Irish-founded fintech Stripe processed more than $817 billion (€747 billion) in payments in 2022, the company said, but growth slowed, as it had forecast.
The company, which was founded by Irish brothers Patrick and John Collison, said it remained confident in the internet economy’s prospects in the long term, and predicted that 2023 would be “meaningfully larger” than 2022 for the company.
Stripe recorded a 26 per cent increase in the volume of payments it processed last year, compared to the $640 billion in 2021. In comparison, ecommerce grew by 7 per cent last year.
“This is a significant deceleration from the growth that we saw during 2020 and 2021,” the company said. “At the same time, we are as confident as ever in the internet economy’s long-run prospects, and we’re heartened by the steady advancement of the millions of businesses we serve in the face of banking crises, war, pestilence, energy shocks, supply chain issues, inflation, and everything else unfolding around us.”
The slowing pace of growth in 2022 had been widely flagged by the company in an update last year. Stripe’s business benefited from the pandemic as an increasing number of companies turned to online selling and payments to stay in business amid strict measures to control the spread of Covid-19. Growth rates at the company have moderated in recent months as the pandemic-fuelled growth receded and Stripe was hit by the economic downturn that has forced many tech companies to reduce costs and shed staff.
The company last year announced it would cut around 1,000 jobs from its own workforce worldwide.
At its peak, Stripe was valued at $95 billion; last month it raised $6.5 billion in a funding round that valued it at $50 billion, to cover costs related to vesting restricted stock units the company handed out to attract and retain staff.
The company said it was “fundamentally optimistic” about what was to come. Stripe continued to add new customers at a decent rate in 2022, with an average of more than 1,000 new businesses coming to Stripe every day, or 19 per cent growth over the year. More than half of those new businesses were outside the US, with Stripe now operating in more than 50 countries worldwide.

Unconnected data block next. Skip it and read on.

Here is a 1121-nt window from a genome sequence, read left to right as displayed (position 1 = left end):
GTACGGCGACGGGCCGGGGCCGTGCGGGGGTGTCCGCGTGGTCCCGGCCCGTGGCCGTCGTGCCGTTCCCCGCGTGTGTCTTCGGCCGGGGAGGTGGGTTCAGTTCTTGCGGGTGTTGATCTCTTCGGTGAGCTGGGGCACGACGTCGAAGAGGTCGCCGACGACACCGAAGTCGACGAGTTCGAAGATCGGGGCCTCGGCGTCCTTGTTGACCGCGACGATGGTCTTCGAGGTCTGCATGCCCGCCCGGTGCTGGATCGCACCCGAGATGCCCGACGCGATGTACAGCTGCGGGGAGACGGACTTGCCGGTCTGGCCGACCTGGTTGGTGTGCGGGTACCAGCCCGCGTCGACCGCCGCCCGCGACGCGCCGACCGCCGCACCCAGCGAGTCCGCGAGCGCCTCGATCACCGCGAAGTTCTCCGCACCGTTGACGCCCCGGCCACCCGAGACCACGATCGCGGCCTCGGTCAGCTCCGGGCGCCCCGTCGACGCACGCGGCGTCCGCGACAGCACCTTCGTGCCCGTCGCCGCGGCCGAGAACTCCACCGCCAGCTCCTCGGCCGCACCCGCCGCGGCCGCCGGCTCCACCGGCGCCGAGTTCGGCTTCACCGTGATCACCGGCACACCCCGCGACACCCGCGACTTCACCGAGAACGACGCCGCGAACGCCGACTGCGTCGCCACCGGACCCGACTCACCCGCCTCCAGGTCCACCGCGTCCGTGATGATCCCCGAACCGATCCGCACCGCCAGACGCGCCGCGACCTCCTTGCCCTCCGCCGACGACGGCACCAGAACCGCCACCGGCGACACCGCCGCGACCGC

In total, more than 100 companies are processing over $1 billion in payments each year with Stripe, a cohort that has expanded by 50 per cent each year since 2018.
The company was also upbeat about the prospects for the year and further beyond.
“2023 will be meaningfully larger year for us than 2022. I think it’ll be the same in 2024. Our business is a ‘one foot after the other’ business,” said Stripe’s president John Collison. “We keep growing year after year after year, we keep serving more businesses, those businesses themselves are growing. Overall, you end up, on a five or 10-year basis, in a much improved position.”
The company noted growth in areas such as artificial intelligence, where it has not only done deals with companies such as OpenAI to process payments for commercial Chat GPT and Dall E services, but also integrated AI into its own products such as Stripe Docs. Stripe is also expecting further growth in the low/no-code sector, an approach allows developers to design applications with minimal or no knowledge in coding.
“It used to be the case that you had to write code to start using Stripe and we made that easy,” said Mr Collison. “Now we’re making it so that you can get up and running on Stripe without writing any code.”
The company committed to continuing to investing in security throughout its platform to thwart cyber attacks, including infrastructure and real-time monitoring of transactions.